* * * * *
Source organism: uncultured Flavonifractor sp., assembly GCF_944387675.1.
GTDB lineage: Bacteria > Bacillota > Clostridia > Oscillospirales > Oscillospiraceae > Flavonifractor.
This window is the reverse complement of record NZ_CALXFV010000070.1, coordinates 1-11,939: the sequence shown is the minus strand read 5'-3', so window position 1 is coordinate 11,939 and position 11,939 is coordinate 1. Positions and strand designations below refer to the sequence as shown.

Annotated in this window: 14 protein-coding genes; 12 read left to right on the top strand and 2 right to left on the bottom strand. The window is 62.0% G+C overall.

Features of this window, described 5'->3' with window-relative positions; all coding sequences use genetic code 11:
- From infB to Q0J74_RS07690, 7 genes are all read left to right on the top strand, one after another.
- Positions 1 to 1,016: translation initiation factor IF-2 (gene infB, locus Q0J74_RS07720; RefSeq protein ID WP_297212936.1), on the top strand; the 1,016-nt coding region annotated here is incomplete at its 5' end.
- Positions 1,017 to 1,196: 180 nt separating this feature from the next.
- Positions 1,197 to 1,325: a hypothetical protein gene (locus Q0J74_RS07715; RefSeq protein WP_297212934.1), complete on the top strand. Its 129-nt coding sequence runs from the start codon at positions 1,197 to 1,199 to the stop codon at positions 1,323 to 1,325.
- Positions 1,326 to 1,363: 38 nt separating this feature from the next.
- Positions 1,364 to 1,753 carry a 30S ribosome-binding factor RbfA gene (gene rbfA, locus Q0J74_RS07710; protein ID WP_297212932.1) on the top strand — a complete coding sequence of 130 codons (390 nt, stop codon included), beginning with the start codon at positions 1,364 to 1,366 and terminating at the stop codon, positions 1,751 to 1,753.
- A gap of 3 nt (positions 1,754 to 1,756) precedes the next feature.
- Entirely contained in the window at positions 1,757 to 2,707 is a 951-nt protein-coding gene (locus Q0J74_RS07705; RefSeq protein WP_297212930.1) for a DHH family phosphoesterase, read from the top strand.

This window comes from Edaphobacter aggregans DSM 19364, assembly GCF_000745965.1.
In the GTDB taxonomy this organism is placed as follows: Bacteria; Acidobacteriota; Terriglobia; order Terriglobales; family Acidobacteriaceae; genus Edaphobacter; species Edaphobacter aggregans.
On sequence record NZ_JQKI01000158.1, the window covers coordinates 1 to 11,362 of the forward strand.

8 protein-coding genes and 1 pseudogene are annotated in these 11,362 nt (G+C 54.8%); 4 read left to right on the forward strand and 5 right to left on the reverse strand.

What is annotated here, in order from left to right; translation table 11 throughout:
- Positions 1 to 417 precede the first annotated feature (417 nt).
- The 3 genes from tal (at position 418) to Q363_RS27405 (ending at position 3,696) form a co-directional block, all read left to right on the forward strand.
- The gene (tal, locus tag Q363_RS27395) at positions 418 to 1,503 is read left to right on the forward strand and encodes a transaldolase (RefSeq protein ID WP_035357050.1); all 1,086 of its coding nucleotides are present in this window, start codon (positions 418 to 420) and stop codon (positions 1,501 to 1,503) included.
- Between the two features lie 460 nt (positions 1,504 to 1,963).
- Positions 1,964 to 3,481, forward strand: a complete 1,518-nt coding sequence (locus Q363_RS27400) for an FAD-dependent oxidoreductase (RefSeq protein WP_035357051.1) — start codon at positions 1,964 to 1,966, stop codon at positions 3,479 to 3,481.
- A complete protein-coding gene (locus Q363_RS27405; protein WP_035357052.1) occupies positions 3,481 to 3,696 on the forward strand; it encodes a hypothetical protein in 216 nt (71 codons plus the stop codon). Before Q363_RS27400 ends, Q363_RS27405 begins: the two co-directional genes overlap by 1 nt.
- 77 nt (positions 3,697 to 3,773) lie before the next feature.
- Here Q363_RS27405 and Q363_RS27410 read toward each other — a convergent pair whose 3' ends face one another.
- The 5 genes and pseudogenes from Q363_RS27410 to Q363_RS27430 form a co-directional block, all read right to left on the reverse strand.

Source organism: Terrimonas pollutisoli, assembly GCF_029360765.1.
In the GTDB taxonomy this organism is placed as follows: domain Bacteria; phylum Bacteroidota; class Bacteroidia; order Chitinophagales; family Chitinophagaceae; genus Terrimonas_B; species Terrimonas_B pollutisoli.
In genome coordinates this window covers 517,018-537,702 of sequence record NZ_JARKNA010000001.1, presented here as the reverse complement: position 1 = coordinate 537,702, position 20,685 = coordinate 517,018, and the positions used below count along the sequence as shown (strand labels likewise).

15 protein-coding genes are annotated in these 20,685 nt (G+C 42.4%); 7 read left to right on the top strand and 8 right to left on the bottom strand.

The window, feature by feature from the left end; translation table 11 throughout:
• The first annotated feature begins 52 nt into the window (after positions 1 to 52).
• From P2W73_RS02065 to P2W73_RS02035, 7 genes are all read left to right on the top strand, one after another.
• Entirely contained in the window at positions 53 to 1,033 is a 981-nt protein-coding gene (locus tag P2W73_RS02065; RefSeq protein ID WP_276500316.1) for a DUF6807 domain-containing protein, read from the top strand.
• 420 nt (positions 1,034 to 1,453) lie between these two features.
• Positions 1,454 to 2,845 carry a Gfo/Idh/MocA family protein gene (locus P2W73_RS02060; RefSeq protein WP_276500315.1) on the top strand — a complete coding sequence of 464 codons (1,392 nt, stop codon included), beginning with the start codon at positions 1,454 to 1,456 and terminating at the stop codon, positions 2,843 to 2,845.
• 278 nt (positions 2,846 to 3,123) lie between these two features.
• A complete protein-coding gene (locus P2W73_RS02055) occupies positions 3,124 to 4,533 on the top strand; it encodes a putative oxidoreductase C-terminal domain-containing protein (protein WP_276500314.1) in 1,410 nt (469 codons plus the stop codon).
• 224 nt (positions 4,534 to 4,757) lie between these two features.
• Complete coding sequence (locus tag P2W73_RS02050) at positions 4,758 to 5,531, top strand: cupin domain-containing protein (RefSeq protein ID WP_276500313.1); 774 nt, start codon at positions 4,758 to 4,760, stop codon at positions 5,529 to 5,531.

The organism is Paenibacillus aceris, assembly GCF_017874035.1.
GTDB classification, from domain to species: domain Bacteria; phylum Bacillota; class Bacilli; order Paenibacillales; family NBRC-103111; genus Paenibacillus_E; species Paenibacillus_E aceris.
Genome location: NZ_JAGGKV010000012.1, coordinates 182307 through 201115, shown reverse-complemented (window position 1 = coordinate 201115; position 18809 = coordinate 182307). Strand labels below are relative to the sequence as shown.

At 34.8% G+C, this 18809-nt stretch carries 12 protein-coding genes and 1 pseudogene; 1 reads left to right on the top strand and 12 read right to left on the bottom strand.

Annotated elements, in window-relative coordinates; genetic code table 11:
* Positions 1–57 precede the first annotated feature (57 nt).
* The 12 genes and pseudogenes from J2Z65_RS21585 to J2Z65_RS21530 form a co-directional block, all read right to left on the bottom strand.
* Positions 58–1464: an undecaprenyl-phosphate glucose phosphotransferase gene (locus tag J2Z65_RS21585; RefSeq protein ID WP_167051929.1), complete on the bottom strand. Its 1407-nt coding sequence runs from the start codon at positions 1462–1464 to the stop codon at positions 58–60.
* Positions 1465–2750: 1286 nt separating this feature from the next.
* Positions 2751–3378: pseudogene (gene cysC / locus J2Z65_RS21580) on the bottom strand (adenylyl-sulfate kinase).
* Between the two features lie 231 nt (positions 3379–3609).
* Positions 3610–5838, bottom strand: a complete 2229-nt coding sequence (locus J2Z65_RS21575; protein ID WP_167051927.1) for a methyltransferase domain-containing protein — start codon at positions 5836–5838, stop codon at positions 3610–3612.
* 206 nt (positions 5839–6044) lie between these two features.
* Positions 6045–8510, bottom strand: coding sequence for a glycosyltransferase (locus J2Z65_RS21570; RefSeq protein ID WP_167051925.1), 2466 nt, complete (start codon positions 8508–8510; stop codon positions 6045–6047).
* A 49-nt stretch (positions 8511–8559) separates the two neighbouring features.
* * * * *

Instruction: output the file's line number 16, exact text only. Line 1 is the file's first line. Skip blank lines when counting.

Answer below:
On sequence record NZ_JQKI01000158.1, the window covers coordinates 1 to 11,362 of the forward strand.